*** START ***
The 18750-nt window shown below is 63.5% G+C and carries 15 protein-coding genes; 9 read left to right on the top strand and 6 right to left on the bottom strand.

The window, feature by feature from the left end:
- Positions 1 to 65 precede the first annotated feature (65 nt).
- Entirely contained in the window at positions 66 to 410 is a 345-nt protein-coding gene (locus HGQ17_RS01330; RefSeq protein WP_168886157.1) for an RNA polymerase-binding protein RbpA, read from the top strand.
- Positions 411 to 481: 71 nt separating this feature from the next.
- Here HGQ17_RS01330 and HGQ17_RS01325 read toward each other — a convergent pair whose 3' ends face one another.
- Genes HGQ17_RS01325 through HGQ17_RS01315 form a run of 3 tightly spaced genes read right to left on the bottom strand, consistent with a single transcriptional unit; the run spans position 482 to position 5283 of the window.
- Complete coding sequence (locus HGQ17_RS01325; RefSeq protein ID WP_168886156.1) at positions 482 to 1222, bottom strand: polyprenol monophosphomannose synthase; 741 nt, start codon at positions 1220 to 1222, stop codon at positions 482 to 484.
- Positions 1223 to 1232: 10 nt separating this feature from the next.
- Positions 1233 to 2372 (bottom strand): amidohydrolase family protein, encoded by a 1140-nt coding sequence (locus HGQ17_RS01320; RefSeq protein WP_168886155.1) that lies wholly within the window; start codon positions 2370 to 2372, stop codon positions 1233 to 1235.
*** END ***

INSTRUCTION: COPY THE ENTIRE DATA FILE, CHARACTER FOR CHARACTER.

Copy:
The 18750-nt window shown below is 63.5% G+C and carries 15 protein-coding genes; 9 read left to right on the top strand and 6 right to left on the bottom strand.

The window, feature by feature from the left end:
- Positions 1 to 65 precede the first annotated feature (65 nt).
- Entirely contained in the window at positions 66 to 410 is a 345-nt protein-coding gene (locus HGQ17_RS01330; RefSeq protein WP_168886157.1) for an RNA polymerase-binding protein RbpA, read from the top strand.
- Positions 411 to 481: 71 nt separating this feature from the next.
- Here HGQ17_RS01330 and HGQ17_RS01325 read toward each other — a convergent pair whose 3' ends face one another.
- Genes HGQ17_RS01325 through HGQ17_RS01315 form a run of 3 tightly spaced genes read right to left on the bottom strand, consistent with a single transcriptional unit; the run spans position 482 to position 5283 of the window.
- Complete coding sequence (locus HGQ17_RS01325; RefSeq protein ID WP_168886156.1) at positions 482 to 1222, bottom strand: polyprenol monophosphomannose synthase; 741 nt, start codon at positions 1220 to 1222, stop codon at positions 482 to 484.
- Positions 1223 to 1232: 10 nt separating this feature from the next.
- Positions 1233 to 2372 (bottom strand): amidohydrolase family protein, encoded by a 1140-nt coding sequence (locus HGQ17_RS01320; RefSeq protein WP_168886155.1) that lies wholly within the window; start codon positions 2370 to 2372, stop codon positions 1233 to 1235.